13. Measuring the Effectiveness of the Apparel Advanced Manufacturing Demonstration Program. Appendices B-E

    Science.gov (United States)

    1990-12-30

    reh~exide Cen ter Georgia Institute of Technolo Southern Collge of Tecbnolog’ I eogiaiecn I OEMC INS=I~f No. 6 ’AMTC~’ I#. Save Money By Repairing Air...with a company’s physical and apparel industry, the architecture should be developed first. human resources I l. Computer-Integrated Manufacturing I I...demonstration center, ex. ence Technology - grants to de- Research projects in the physics , pected to -open In mid or late velop an automated antenna

  14. Recovery Act - LADWP Smart Grid Regional Demonstration Program Final Technical Report

    Energy Technology Data Exchange (ETDEWEB)

    Chiu, Sungly [Los Angeles Department of Water and Power, CA (United States); Vohra, Surendra [Los Angeles Department of Water and Power, CA (United States); Abdelshehid, Emil [Los Angeles Department of Water and Power, CA (United States); Szucs, David G. [National Energy Technology Lab. (NETL), Albany, OR (United States)

    2016-09-30

    LADWP collaborated with its project partners to carry out this demonstration in the designated areas to include two university campuses – the University of California, Los Angeles (UCLA) and the University of Southern California (USC) – surrounding neighborhoods, City of Los Angeles facilities, and LADWP power system test labs. The last project partner, Jet Propulsion Laboratory (JPL) was responsible for the cyber security aspects of the project. The program’s use cases provided insightful information to understand triggers for customers, distributors, and generators to adapt their behavior which aid in reducing system demands and costs, increasing energy efficiency, and increasing grid reliability.

  15. Office of Technology Development Program for Research, Development, Demonstration, Testing, and Evaluation

    International Nuclear Information System (INIS)

    1993-10-01

    DOE has set a goal to clean up its complex and to bring all sites into compliance with applicable environmental regulations. This initiative is slated for completion by the year 2019. Four years ago there was no coordinated plan for identifying or cleaning these contaminated sites. Since 1989, DOE's Office of Environmental Restoration and Waste Management has invested time, money, and manpower to establish a wide range of programs to meet this immense challenge. DOE is responsible for waste management and clean up of more than 100 contaminated installations in 36 states and territories. This includes 3,700 sites: over 26,000 acres, with hazardous or radioactive contaminated surface or groundwater, soil, or structures; over 26,000 acres requiring remediation, with the number growing as new sites are defined; 500 surplus facilities awaiting decontamination and decommissioning and approximately 5,000 peripheral properties (residences, businesses) that have soil contaminated with uranium tailings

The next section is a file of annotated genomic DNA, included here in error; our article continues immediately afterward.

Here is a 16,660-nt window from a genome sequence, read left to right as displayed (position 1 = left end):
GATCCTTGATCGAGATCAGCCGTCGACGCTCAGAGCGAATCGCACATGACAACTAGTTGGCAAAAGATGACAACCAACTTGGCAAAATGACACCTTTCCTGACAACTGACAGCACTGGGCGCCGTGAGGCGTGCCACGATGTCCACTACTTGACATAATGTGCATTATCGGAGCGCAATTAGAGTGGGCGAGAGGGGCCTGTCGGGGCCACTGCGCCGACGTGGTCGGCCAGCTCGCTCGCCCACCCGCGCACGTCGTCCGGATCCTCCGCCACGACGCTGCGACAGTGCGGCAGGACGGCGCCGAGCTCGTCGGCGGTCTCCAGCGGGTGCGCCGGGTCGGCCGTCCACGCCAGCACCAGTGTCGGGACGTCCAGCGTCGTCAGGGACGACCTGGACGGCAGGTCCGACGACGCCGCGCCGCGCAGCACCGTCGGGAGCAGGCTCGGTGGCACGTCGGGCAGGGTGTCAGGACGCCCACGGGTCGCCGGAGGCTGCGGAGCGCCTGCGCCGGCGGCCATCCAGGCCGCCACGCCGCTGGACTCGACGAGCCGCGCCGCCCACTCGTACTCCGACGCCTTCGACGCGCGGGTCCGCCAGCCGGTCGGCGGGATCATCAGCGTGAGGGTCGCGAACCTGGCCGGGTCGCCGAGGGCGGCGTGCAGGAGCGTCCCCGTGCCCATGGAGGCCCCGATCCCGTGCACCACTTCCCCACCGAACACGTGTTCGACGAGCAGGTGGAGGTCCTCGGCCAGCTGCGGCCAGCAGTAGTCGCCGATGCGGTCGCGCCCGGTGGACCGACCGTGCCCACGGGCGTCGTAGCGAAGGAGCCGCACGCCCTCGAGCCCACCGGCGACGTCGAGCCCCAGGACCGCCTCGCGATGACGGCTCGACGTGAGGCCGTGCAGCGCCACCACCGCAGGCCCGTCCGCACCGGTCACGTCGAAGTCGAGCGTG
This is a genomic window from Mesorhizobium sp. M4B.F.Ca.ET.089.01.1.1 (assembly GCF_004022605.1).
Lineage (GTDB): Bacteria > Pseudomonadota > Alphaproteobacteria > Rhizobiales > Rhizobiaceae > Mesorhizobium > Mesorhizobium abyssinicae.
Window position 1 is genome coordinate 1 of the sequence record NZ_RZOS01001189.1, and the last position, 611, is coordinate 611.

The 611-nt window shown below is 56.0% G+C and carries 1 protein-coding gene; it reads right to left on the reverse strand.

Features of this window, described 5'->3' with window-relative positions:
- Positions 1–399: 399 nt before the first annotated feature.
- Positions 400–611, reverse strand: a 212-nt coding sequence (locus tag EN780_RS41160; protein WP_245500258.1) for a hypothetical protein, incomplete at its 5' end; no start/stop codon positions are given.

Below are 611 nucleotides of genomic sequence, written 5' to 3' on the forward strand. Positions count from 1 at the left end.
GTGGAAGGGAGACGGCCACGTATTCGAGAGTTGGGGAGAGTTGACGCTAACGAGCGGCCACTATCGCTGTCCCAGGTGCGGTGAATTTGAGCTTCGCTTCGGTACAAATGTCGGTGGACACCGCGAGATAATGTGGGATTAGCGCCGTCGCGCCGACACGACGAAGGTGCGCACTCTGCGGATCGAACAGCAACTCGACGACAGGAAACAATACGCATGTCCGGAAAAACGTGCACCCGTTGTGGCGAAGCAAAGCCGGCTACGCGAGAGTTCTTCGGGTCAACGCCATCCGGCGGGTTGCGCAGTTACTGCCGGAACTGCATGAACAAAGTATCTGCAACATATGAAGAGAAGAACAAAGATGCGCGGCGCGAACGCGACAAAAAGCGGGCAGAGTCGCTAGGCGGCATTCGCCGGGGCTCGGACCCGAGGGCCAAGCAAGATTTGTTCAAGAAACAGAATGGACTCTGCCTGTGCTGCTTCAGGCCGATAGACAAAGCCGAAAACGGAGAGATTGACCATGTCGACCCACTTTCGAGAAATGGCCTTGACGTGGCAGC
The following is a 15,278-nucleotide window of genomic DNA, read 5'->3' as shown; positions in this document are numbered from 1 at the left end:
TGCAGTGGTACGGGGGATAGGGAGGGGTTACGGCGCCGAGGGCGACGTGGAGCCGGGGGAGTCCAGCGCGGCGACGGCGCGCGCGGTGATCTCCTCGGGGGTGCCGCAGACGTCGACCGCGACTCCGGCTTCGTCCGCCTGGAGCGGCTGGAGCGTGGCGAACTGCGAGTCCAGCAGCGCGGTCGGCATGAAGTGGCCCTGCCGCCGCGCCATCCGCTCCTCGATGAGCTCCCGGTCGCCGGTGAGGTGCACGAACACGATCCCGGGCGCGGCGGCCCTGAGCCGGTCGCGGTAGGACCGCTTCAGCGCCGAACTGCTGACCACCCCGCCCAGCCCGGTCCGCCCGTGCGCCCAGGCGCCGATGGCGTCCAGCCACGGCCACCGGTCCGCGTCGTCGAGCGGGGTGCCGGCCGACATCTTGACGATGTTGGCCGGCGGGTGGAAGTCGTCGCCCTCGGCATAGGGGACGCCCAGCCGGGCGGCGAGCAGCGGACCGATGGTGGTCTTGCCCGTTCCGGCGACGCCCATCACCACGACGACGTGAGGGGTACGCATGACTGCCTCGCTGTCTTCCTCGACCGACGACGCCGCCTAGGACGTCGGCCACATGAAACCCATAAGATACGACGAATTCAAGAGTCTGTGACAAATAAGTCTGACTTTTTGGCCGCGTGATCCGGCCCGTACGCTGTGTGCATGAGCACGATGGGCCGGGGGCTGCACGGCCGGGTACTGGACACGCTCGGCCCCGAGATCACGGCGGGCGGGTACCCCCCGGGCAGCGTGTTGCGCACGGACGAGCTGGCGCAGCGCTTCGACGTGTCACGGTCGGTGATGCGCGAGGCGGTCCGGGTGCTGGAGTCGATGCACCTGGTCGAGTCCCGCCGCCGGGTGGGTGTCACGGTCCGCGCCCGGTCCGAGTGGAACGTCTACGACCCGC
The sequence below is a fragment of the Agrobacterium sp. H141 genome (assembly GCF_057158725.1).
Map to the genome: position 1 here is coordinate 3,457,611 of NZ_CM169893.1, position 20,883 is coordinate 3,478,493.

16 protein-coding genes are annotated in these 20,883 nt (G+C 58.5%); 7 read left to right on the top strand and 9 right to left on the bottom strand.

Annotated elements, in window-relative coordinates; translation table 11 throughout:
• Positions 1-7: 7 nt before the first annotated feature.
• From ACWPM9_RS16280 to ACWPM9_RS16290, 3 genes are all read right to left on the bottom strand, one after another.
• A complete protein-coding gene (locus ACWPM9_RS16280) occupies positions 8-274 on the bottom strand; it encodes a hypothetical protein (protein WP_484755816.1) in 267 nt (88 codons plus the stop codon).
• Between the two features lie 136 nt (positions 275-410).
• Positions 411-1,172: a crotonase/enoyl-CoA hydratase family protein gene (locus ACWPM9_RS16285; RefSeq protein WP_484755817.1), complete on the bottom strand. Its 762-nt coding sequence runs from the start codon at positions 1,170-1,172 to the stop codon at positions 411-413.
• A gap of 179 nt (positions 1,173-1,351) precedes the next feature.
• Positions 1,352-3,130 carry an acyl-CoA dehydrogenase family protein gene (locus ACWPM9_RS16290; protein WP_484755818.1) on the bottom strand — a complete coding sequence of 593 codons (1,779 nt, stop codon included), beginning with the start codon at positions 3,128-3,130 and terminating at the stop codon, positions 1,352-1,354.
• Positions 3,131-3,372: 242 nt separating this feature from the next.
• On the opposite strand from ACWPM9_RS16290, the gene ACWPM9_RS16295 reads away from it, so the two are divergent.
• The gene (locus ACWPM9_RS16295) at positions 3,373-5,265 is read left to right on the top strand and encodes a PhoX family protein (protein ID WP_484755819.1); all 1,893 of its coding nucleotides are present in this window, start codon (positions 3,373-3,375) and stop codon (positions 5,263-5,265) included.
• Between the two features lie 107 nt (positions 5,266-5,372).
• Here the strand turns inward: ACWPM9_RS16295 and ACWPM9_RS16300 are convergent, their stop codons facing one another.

16. Positive demonstration of initiatives under the voluntary climate change challenge program

    International Nuclear Information System (INIS)

    Keyes, J.; Hare, M.

    1997-01-01

    Reduction of greenhouse gas emissions that have built up over a century is a long-term challenge which requires long-term, sustainable solutions. The solutions include the increasing need for Canadians to use less carbon intensive fuels, such as natural gas. There are no economically and socially acceptable quick fixes that will produce dramatic results on a large scale. The endorsement of the Voluntary Climate Change Challenge and Registry Program (VCR) by the Canadian Gas Association (CGA), and subsequent approval of the Memorandum of Understanding, are indicative of commitments by the Association and its member companies to environmentally responsible actions and measures to ensure efficient energy usage. While CGA and members continue to reduce emissions, it must be recognized that significant progress will take time. Given the benefits of a long-term sustainable approach, the Voluntary Challenge represents the most logical way to proceed to reduce greenhouse gas emissions from Canadian sources without causing severe economic dislocation. (au) 26 refs

  17. Waste management technology development and demonstration programs at Brookhaven National Laboratory

    Science.gov (United States)

    Kalb, Paul D.; Colombo, Peter

    1991-01-01

    Two thermoplastic processes for improved treatment of radioactive, hazardous, and mixed wastes were developed from bench scale through technology demonstration: polyethylene encapsulation and modified sulfur cement encapsulation. The steps required to bring technologies from the research and development stage through full scale implementation are described. Both systems result in durable waste forms that meet current Nuclear Regulatory Commission and Environmental Protection Agency regulatory criteria and provide significant improvements over conventional solidification systems such as hydraulic cement. For example, the polyethylene process can encapsulate up to 70 wt pct. nitrate salt, compared with a maximum of about 20 wt pct. for the best hydraulic cement formulation. Modified sulfur cement waste forms containing as much as 43 wt pct. incinerator fly ash were formulated, whereas the maximum quantity of this waste in hydraulic cement is 16 wt pct.

  18. Technical and administrative approach for the West Valley Demonstration Project Safety Program